Gina Rodriguez now has multiple “Carmen Sandiego” projects in the pipeline for Netflix. Deadline first reported that the Golden Globe winner will star and co-produce a forthcoming, live-action feature on the scarlet-clad thief, news she shared on Twitter. In April, Rodriguez confirmed plans to voice the character in the streaming service’s upcoming animated series:
I already have the fedora and coat. So it’s definitely true. 🙌🏽😍🦄 https://t.co/Fg2T6yw8W3
— Gina Rodriguez (@HereIsGina) April 15, 2017
Villainous Carmen Sandiego first garnered fans in 1985, with the release of Broderbund’s educational video game “Where in the World Is Carmen Sandiego?” Houghton Mifflin Harcourt now owns the franchise, further popularized in the ’90s with a pair of PBS gameshows and a Fox animated series (“Where on Earth Is Carmen Sandiego?”) The latter ran from 1994 to 1999, with the lead role voiced by icon Rita Moreno, who plays Rodriguez’s grandmother on the CW’s “Jane the Virgin.”
Houghton Mifflin Harcourt is readying new Carmen Sandiego books for 2019, when Netflix will premiere the animated version, co-starring Finn Wolfhard (“Stranger Things”) and currently set for 20 episodes. Duane Capizzi, the former executive producer and head writer of the Hub Network cartoon “Transformers: Prime,” will serve as showrunner and co-executive producer. Netflix is seeking a writer and director for the feature. IndieWire has reached out to Netflix on how the storylines will differ.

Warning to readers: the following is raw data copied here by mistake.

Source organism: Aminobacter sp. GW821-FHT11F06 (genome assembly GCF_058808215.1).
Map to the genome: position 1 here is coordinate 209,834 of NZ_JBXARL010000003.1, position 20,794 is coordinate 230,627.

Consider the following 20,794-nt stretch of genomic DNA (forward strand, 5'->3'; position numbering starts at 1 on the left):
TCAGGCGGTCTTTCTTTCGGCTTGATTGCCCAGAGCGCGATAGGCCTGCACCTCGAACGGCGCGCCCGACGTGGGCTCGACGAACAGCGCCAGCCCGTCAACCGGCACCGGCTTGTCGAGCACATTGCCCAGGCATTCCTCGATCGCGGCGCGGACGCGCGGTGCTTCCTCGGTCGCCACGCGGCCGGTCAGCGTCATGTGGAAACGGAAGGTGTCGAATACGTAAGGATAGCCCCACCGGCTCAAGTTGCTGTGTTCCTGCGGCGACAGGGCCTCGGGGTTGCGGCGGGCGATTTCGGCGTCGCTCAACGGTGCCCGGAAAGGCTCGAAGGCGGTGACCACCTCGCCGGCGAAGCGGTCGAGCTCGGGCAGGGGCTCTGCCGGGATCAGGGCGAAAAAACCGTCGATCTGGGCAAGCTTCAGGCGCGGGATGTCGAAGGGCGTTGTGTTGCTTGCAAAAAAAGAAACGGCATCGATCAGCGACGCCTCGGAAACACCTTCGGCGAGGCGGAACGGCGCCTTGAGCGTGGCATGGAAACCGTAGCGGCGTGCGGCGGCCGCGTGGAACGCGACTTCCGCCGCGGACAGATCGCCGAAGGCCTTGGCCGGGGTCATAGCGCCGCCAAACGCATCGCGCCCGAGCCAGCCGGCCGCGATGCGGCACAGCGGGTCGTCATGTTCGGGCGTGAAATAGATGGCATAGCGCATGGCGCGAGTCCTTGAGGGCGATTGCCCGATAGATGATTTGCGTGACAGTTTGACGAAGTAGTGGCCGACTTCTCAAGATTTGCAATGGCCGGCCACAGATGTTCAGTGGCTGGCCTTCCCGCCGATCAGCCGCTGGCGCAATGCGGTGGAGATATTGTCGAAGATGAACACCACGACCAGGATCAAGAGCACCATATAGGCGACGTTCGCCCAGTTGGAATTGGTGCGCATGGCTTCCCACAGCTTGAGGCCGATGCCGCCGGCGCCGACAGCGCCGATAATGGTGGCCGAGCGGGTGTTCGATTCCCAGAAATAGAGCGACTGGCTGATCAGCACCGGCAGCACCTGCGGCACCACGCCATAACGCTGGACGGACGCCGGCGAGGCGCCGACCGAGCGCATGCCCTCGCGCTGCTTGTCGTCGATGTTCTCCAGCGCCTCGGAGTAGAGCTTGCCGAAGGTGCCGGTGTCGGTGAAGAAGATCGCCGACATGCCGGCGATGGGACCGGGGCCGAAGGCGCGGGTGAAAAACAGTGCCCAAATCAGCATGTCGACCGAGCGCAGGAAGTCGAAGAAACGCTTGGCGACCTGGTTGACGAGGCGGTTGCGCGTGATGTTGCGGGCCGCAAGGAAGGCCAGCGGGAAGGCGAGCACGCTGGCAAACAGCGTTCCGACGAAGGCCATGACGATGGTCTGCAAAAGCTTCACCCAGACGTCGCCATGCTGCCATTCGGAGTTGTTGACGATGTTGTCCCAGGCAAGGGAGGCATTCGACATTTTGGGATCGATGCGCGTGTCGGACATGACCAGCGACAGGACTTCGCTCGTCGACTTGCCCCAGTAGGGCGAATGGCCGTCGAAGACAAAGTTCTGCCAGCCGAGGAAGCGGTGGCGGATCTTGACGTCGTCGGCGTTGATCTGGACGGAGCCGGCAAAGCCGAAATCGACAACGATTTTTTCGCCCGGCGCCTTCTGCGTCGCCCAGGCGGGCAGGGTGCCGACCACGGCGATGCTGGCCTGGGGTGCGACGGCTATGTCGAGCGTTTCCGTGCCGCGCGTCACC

Rodriguez was galvanized to launched her production company, I Can and I Will, after no actors of color received Oscar nominations in 2016, the year of #OscarsSoWhite. At the time, she’d been hopeful that Oscar Isaac, who is Guatemalan-American, would received a nod for his work in “Ex Machina;” they shared the screen in writer-director Alex Garland’s recently released follow-up, “Annihilation.”
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“There are 55 million Latinos in this country and although we all come from various backgrounds our unity can make a movie explode at the box office or a TV show soar to the highest viewers possible,” she wrote in a January 2016 Instagram post. Since “there isn’t one Latino that can greenlight a movie,” she called upon her peers to “start making noise with where it matters most, where we put our dollars.”